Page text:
3. c.

      Ethiopia versus North America (p < 0.001) and versus Israel (p < 0.001).

    4. d.

      Israel versus North America (p < 0.001).

  5. 5.

    Living in the peripheral (suburbs) versus central (midtown) of a city/town (p < 0.001) (Table 1).

  6. 6.

    The locality of residence (Tables 1 and 2): urban Jewish versus urban non-Jewish (p < 0.001).

The associations of SOS teeth with health-related habits

The statistically significant associations of SOS teeth with health-related habits are presented in Table 4. Brushing teeth at least once a day was negatively associated (protective effect) with the mean number of SOS teeth (p < 0.001). SOS teeth were positively associated with the consumption of a cariogenic diet (p < 0.001) and sweetened beverages (p < 0.001) (Table 4).

Table 4 Associations of SOS teeth with health-related habits

Smoking (p = 0.858) and alcohol consumption (p = 0.878) had no statistically significant associations with SOS teeth.

The associations of SOS teeth with dental attendance patterns

The statistically significant associations of SOS teeth with dental attendance patterns are presented in Table 4. SOS teeth had a significant positive correlation with: the number of dental visits (Pearson Correlation = 0.109; p < 0.001) and with the number of non-attendances to scheduled dental appointments (Pearson Correlation = 0.080; p < 0.001) (Table 4). The Pearson Correlation's coefficient of these analyses are considered negligible.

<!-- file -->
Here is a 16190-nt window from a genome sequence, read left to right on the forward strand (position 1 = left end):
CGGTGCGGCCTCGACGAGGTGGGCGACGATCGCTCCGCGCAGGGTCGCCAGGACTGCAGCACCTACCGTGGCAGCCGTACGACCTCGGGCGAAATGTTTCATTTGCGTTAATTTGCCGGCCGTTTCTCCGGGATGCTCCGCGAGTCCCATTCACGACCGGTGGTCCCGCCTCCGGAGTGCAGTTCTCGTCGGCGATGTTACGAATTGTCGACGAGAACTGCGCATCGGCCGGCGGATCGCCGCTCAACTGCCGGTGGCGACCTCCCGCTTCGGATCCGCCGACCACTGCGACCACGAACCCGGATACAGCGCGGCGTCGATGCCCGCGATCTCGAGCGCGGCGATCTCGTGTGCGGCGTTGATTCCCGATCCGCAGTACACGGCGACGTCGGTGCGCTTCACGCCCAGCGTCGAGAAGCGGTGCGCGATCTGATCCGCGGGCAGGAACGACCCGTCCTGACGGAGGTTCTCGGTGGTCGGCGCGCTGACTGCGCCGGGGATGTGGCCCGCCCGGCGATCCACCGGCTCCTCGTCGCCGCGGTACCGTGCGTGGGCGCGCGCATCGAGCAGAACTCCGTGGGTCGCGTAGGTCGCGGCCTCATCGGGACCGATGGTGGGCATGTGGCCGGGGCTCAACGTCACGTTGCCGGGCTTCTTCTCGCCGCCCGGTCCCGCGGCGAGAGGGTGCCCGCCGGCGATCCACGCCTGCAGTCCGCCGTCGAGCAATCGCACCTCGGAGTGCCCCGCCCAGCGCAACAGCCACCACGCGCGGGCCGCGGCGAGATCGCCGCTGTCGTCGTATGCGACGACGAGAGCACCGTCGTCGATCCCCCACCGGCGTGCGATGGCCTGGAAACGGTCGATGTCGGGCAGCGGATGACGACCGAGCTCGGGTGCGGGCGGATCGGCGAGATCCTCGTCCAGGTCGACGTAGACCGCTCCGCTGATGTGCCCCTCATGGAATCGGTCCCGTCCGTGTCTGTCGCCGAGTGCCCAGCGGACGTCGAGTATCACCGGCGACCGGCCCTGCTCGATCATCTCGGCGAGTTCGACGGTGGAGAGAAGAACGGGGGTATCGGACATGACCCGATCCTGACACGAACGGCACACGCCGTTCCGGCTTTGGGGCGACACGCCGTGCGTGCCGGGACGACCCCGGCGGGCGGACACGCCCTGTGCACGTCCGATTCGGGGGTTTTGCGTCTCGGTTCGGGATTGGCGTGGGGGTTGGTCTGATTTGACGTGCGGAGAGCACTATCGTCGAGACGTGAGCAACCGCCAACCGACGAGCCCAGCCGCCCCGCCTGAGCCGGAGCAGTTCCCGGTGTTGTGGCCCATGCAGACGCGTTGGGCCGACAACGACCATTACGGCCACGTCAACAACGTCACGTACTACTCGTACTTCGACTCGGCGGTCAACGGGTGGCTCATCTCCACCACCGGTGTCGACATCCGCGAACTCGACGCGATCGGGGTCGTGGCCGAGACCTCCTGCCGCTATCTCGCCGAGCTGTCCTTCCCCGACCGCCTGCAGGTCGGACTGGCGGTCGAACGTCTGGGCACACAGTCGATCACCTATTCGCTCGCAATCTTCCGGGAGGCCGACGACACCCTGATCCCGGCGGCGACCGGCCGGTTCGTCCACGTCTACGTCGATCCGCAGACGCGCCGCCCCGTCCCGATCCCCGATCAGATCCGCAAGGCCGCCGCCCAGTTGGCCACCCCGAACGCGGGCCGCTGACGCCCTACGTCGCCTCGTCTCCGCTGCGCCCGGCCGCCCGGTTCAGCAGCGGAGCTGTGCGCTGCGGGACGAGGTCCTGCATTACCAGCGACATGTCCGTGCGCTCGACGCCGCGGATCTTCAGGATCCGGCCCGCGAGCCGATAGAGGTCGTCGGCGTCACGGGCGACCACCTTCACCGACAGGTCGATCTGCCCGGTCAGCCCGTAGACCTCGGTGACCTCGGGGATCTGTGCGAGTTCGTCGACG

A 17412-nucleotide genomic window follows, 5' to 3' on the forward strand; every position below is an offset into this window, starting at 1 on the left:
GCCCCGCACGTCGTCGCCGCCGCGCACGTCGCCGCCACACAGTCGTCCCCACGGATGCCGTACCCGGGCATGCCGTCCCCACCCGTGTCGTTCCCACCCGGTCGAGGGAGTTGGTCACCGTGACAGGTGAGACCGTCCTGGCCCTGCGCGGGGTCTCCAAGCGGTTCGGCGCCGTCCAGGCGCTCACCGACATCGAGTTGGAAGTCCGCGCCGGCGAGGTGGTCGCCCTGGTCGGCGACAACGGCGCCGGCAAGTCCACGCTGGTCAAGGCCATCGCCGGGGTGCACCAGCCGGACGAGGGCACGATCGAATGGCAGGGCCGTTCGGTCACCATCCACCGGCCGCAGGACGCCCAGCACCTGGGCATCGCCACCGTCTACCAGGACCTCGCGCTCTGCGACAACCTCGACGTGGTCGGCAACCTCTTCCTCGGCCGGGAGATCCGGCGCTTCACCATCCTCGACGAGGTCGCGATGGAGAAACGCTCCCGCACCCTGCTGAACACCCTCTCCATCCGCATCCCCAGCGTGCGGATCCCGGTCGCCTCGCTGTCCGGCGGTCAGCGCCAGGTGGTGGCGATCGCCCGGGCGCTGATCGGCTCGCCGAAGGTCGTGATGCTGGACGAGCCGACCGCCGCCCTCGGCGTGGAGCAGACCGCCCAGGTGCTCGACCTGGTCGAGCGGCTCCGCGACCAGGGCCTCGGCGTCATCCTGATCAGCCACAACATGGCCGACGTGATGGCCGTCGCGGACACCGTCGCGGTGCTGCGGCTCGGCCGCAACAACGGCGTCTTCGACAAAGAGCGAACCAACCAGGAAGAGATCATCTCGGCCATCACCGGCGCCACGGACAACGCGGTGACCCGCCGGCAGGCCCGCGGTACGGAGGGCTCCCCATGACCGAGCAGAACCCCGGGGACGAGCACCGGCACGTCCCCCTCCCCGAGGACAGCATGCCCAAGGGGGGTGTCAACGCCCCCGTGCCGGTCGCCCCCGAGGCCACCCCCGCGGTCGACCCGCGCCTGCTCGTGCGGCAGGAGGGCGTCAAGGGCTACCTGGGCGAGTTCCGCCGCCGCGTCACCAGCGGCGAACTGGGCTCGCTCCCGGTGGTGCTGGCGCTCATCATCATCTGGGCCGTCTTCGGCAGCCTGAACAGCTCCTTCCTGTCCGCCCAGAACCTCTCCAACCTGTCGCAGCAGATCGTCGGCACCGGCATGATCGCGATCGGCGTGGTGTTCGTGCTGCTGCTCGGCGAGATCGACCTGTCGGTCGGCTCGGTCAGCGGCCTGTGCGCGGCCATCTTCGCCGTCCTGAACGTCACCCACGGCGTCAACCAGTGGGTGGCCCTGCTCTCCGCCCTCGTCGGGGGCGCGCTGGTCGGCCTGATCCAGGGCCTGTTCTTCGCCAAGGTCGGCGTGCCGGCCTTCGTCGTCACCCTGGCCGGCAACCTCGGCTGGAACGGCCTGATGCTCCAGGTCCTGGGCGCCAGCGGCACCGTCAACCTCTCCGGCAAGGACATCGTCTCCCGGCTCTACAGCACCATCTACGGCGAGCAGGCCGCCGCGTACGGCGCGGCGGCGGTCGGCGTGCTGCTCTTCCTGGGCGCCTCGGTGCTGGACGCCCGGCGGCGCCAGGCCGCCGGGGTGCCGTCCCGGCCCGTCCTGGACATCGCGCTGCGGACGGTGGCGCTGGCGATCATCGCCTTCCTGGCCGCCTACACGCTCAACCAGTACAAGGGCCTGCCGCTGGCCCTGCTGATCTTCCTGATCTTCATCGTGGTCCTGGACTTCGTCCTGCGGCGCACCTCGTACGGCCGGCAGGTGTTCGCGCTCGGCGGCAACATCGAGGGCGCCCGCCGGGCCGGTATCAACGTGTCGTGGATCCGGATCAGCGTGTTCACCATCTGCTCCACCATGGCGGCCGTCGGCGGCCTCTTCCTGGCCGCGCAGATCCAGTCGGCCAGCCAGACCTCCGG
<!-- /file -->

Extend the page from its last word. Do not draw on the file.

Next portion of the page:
In summary, the results of the univariate analyses identified the following profile of patients with higher mean number of SOS teeth: male sex, younger age, lower education (high school vs. technician and academic education), lower SES (low vs. medium and high SES, and medium vs. high) urban Jewish versus urban non-Jewish locality, birth countries from Western Europe, East Europe and FSU Ethiopia, living in the peripheral versus central of a city/town, brushing teeth less than once a day, consumption of cariogenic diet and sweetened beverages.

Multivariate analysis of the mean number of SOS teeth with statistically significant parameters

Parameters fulfilling the criteria to enter the multivariate analysis (as described in the statistical section), were included in a multivariate linear regression model. The parameters that retained a statistically significant association with SOS teeth in the multivariate analysis are presented in the forest plot in Fig. 1.

Fig. 1
figure 1

Forest plot presenting the multivariate linear regression analysis of the mean number of SOS teeth with statistically significant parameters

Parameters that retained a statistically significant positive association with SOS teeth in the multivariate analysis (Fig. 1):

  1. a.

    Male versus female sex [p < 0.001, Odds Ratio (OR) 95% & Confidence Interval: 1.137 (1.079 to 1.199)]